No NSW waste dumped at Redlands, says Redland City Council

NO DUMPING HERE: The Birkdale Waste Transfer station.
NO DUMPING HERE: The Birkdale Waste Transfer station.

REDLAND City Council has assured ratepayers that the city takes no waste from NSW.

A council spokesman said council had a waste disposal agreement with Brisbane City Council which saw all of Redlands’ 58,000 tonnes per annum general waste go to land fill.

The old Birkdale tip effectively closed in 2011 although it still operated as a waste transfer and recycling station.

”Additionally, council’s waste transfer station infrastructure is not capable of receiving large scale waste loads of the size being commercially transferred from NSW, with all commercial waste, except green waste, required to be hand unloaded at council’s transfer stations,” he said.

“Around 7 per cent of our kerbside recycling (yellow top recycling bin) is contaminated with non-recyclable material such as food, garden waste, soft plastics, nappies and textiles.

“This contamination is separated and disposed of in landfill, while the rest is recycled.”

The dumping of NSW waste in Queensland has sky rocketed since the former Newman government abandoned an environment levy on commercial dumping on the basis that it was getting rid of red and green tape.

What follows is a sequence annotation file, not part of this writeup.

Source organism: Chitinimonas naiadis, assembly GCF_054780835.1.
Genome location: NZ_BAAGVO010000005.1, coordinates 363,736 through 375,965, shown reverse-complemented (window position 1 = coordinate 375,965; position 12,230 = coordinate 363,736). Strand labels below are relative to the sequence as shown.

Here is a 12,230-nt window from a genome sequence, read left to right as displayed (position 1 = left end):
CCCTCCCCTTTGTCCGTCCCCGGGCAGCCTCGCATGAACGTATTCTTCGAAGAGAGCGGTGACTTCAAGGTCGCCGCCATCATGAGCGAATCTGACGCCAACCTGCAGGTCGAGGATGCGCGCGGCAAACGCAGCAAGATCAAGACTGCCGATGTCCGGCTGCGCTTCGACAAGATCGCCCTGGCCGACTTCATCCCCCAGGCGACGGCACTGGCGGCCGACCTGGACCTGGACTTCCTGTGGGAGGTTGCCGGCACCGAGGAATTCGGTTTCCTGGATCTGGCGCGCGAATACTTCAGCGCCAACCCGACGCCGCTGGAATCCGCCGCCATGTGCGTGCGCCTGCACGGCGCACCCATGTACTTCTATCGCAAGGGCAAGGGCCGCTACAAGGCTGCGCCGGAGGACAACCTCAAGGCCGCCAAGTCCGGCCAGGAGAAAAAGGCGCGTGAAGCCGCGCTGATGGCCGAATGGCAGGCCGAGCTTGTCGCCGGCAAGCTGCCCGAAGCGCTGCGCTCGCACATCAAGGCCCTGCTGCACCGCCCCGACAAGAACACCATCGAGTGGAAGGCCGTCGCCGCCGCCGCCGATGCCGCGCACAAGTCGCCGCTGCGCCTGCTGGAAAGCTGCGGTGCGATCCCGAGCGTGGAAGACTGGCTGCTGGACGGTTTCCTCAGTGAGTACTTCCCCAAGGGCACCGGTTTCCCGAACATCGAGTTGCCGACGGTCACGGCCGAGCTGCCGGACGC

The move backfired because it allowed companies to avoid heavy NSW dumping fees, making it financially viable to truck waste to Queensland.

Premier Annastacia Palazczuk said a crack down would start on waste transport activities but has said she would not reintroduce the levy in this term of government.

She raised the issue with NSW Premier Gladys Berejiklian who has been less than sympathetic with Queensland, telling Ms Palaszczuk to raise the issue at COAG talks.

Queensland Greens Maiwar candidate Michael Berkman said his party would back the introduction of a $78.20 per tonne waste levy in order to end the rorting and raise more than $500 million a year.

“Last year, the Queensland government reported 6.6 million tonnes in commercial, construction and demolition waste. If we had a waste levy in place, the state would have been $525,360,000 better off.

“If the LNP hadn’t gotten rid of the waste levy in 2012 and the current Labor government hadn’t been so scared of putting its political donors offside, we’d be collecting hundreds of millions of dollars per year.”

Mr Berkman was referring to waste companies JJ Richards, Suez, WRIQ, Evergreen Waste Solutions and Lockyer Valley Waste Management being political donors, primarily to the LNP.

JJ Richards also donated $10,000 to Redland mayor Karen Williams’ last election campaign and is also contracted to Redland City Council.